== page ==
- Sectors receiving fundings:
- Education – 38%
- Hunger, Poverty, Healthcare – 25%
- Environmental Sustainability – 12%
- Rural development – 11%
Concerns with CSR:
- There is a substantial regional disparity in the deployment of CSR funds. In FY21, ten states, including Maharashtra, Gujarat, Karnataka, and Andhra Pradesh accounted for over 44% of the CSR funds. Whereas, the eight north-eastern states received only 0.91% share.
- CSR funding in few specific sectors: Education, healthcare, and rural development have remained the top receivers of the CSR funds.
- It is very important to keep a balance between local area preferences with national priorities to avoid any concentration of CSR funds in specific regions.
- Companies need to adopt a long-term approach to enhance visibility and impact of invested funds.
Source: Economic Times
Six Years of GST
Tags: GS-2: GST
July 1, 2023, marks the completion of 6 years since the implementation of the Goods and Services Tax (GST) in India.
About 6 years of GST
- GST was introduced in 2017 with the aim of simplifying the tax system and creating a unified national market.
- The journey of GST began with discussions on indirect tax reforms in the 1980s and gained momentum in the 1990s.
- The formation of the Empowered Committee of State Finance Ministers in 2006 played a crucial role in designing the GST model.
- The GST Bill was finally passed in 2016 and officially launched on July 1, 2017 bringing about a significant shift in the taxation system.
- Important facts:
- The average growth rate of Gross GST revenue from 2018-19 to 2022-23 stands at 12.3%, surpassing the nominal GDP growth rate of 9.8%.
- The recent June collection has crossed the 1.6 lakh crore mark for the 4th time since the inception of GST.
- It has replaced multiple indirect taxes such as excise duty, service tax, VAT, CST, and others, streamlining the tax structure.
- It has a dual structure, with both the central and state governments levying and collecting taxes which are calculated on a destination-based principle of collecting tax at the place of consumption.
- At present, GST has different tax slabs, including 0%, 5%, 12%, 18%, and 28%, along with cess on certain goods.
- GST has helped in eliminating the tax cascading, reducing the overall tax burden on goods and services besides improving tax compliance, formalization of the economy, and ease of doing business.
- Overall, GST continues to refine and improve the system for a more robust indirect tax regime for the benefit of taxpayers and the nation as a whole.
Key constitutional provisions GST:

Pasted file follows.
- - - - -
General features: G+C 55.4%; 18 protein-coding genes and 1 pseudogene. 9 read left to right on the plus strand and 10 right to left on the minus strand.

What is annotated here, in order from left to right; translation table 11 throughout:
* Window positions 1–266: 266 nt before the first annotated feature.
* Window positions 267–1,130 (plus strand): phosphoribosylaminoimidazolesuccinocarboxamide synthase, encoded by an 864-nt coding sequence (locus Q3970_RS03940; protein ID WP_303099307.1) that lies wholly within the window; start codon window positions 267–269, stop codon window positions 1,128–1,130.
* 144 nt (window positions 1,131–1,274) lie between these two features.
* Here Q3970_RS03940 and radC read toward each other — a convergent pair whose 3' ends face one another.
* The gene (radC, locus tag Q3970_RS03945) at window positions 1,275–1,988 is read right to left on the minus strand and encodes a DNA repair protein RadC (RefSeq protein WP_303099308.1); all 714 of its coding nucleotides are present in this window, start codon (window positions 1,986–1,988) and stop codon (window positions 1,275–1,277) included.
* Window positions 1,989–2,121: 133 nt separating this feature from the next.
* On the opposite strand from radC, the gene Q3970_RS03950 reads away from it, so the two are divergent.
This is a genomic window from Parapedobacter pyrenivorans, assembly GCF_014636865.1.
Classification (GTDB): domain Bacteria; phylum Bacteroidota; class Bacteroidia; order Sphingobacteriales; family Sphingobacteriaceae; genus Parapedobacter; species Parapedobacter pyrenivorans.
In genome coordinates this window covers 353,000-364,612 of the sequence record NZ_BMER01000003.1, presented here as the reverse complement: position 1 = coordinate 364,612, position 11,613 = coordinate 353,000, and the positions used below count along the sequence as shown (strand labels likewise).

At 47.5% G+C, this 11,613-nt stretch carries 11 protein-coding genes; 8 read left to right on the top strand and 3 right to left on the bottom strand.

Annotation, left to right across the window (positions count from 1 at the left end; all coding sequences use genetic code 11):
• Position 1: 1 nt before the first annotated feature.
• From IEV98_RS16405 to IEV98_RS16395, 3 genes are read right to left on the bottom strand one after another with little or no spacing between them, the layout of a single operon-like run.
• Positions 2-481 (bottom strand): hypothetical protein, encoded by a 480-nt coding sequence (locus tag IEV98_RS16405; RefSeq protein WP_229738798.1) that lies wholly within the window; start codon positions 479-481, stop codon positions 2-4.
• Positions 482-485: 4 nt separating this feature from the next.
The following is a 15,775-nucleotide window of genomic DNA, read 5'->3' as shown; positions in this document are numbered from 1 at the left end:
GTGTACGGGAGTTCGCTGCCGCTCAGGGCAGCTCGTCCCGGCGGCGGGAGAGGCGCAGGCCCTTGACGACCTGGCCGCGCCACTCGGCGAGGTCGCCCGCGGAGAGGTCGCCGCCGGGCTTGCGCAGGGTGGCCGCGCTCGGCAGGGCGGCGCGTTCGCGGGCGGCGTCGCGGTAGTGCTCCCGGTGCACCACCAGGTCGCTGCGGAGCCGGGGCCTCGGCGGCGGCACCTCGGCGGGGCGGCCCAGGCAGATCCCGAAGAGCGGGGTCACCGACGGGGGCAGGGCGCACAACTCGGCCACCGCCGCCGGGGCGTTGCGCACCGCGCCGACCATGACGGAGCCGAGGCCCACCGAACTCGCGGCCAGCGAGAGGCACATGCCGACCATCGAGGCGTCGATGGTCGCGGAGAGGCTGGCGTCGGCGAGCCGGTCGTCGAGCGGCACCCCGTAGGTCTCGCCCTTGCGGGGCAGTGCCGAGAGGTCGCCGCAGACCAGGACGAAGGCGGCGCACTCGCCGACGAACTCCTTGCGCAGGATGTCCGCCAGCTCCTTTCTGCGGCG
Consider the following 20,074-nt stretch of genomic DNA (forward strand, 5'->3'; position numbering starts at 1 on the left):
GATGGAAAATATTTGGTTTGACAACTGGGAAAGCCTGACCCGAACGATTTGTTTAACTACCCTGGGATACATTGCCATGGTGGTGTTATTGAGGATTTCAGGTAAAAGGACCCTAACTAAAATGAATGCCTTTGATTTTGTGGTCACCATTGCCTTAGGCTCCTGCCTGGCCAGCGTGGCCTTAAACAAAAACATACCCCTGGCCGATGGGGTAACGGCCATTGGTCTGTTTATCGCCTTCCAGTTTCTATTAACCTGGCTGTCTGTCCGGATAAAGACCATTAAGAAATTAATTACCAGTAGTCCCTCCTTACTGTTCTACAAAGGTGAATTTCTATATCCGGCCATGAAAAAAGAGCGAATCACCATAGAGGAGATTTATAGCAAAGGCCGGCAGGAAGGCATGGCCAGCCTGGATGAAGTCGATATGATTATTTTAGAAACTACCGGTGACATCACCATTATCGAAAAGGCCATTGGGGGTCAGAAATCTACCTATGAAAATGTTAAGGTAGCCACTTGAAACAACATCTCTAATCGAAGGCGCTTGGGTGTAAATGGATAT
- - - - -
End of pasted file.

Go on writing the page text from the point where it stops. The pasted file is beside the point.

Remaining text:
- 101st Amendment Act, 2016: It introduced Article 246A, which provides for the exclusive legislative powers of the Parliament and the State legislatures with respect to GST.
- Article 246: It outlines the distribution of legislative powers between the Union (Central) and the States.
- It establishes a framework for the subjects on which the Parliament and the State legislatures can legislate, including taxation powers related to GST.
- Seventh Schedule: It contains three lists that specify the subjects on which the Union and the States can levy taxes.
- The introduction of GST led to changes in the taxation powers listed in the Seventh Schedule.
- Article 279A: This article established the GST Council, a constitutional body.
- It consists of the Union Finance Minister as the chairman and the Ministers of Finance or Taxation from the States as members to decide on the implementation of GST.
Source: Hindustan Times
Tam Pà Ling Cave
Tags: GS 1, GS-3: Human Geography, Evolution
New Evidence of human remains at Tam Ling cave challenges the previous understanding of human arrival in Southeast Asia.
About Tam Pà Ling Cave:
- Tam Pà Ling is a cave located in northern Laos and is known for its significant archaeological findings related to early humans.
- It is located near Cobra Cave, where a tooth from a Denisovan, an extinct human relative, was discovered.
- In 2009, a human skull and jaw bone were discovered in the cave which established importance of cave as a possible route for human dispersal in Southeast Asia.
- New research published in Nature Communications has revealed that additional human remains have been found in Tam Pà Ling Cave.
- Dating the cave has proven challenging due to protected fossils, lack of suitable materials for dating, and characteristics of the cave entrance.
- However, luminescence dating techniques using minerals like quartz and feldspar have been employed to establish age profiles of the sediment.